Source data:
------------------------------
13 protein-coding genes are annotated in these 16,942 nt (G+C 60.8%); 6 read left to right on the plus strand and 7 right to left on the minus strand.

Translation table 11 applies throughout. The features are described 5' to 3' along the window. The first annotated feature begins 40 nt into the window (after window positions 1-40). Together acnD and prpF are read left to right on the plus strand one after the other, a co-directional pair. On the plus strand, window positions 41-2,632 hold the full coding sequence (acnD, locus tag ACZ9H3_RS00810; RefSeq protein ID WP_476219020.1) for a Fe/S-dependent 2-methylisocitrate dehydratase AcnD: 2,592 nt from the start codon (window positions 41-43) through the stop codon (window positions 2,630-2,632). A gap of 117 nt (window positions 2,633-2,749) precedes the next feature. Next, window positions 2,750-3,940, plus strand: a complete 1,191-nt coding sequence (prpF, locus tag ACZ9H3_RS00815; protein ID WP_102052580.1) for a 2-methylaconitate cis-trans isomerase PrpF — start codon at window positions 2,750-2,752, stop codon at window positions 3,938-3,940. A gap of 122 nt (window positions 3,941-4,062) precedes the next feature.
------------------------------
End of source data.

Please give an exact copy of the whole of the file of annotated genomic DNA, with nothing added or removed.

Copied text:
13 protein-coding genes are annotated in these 16,942 nt (G+C 60.8%); 6 read left to right on the plus strand and 7 right to left on the minus strand.

Translation table 11 applies throughout. The features are described 5' to 3' along the window. The first annotated feature begins 40 nt into the window (after window positions 1-40). Together acnD and prpF are read left to right on the plus strand one after the other, a co-directional pair. On the plus strand, window positions 41-2,632 hold the full coding sequence (acnD, locus tag ACZ9H3_RS00810; RefSeq protein ID WP_476219020.1) for a Fe/S-dependent 2-methylisocitrate dehydratase AcnD: 2,592 nt from the start codon (window positions 41-43) through the stop codon (window positions 2,630-2,632). A gap of 117 nt (window positions 2,633-2,749) precedes the next feature. Next, window positions 2,750-3,940, plus strand: a complete 1,191-nt coding sequence (prpF, locus tag ACZ9H3_RS00815; protein ID WP_102052580.1) for a 2-methylaconitate cis-trans isomerase PrpF — start codon at window positions 2,750-2,752, stop codon at window positions 3,938-3,940. A gap of 122 nt (window positions 3,941-4,062) precedes the next feature.